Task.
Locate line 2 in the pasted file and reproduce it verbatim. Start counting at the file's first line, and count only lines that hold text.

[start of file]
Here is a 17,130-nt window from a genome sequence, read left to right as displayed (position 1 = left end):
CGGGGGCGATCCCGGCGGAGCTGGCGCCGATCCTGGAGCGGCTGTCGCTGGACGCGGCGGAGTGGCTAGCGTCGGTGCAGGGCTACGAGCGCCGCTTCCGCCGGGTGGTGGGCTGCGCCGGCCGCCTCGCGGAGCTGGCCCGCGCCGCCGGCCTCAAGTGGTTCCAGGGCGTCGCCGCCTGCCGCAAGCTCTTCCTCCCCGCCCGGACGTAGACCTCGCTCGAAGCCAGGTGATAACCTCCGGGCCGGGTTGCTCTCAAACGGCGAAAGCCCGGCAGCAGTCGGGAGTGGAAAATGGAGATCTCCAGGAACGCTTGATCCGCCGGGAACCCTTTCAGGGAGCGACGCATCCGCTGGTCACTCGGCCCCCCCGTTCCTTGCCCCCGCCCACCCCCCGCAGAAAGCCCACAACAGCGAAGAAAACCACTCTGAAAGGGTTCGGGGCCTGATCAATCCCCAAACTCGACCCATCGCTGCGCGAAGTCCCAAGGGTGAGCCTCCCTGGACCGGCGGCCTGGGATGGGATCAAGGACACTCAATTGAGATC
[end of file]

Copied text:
CGGGGGCGATCCCGGCGGAGCTGGCGCCGATCCTGGAGCGGCTGTCGCTGGACGCGGCGGAGTGGCTAGCGTCGGTGCAGGGCTACGAGCGCCGCTTCCGCCGGGTGGTGGGCTGCGCCGGCCGCCTCGCGGAGCTGGCCCGCGCCGCCGGCCTCAAGTGGTTCCAGGGCGTCGCCGCCTGCCGCAAGCTCTTCCTCCCCGCCCGGACGTAGACCTCGCTCGAAGCCAGGTGATAACCTCCGGGCCGGGTTGCTCTCAAACGGCGAAAGCCCGGCAGCAGTCGGGAGTGGAAAATGGAGATCTCCAGGAACGCTTGATCCGCCGGGAACCCTTTCAGGGAGCGACGCATCCGCTGGTCACTCGGCCCCCCCGTTCCTTGCCCCCGCCCACCCCCCGCAGAAAGCCCACAACAGCGAAGAAAACCACTCTGAAAGGGTTCGGGGCCTGATCAATCCCCAAACTCGACCCATCGCTGCGCGAAGTCCCAAGGGTGAGCCTCCCTGGACCGGCGGCCTGGGATGGGATCAAGGACACTCAATTGAGATC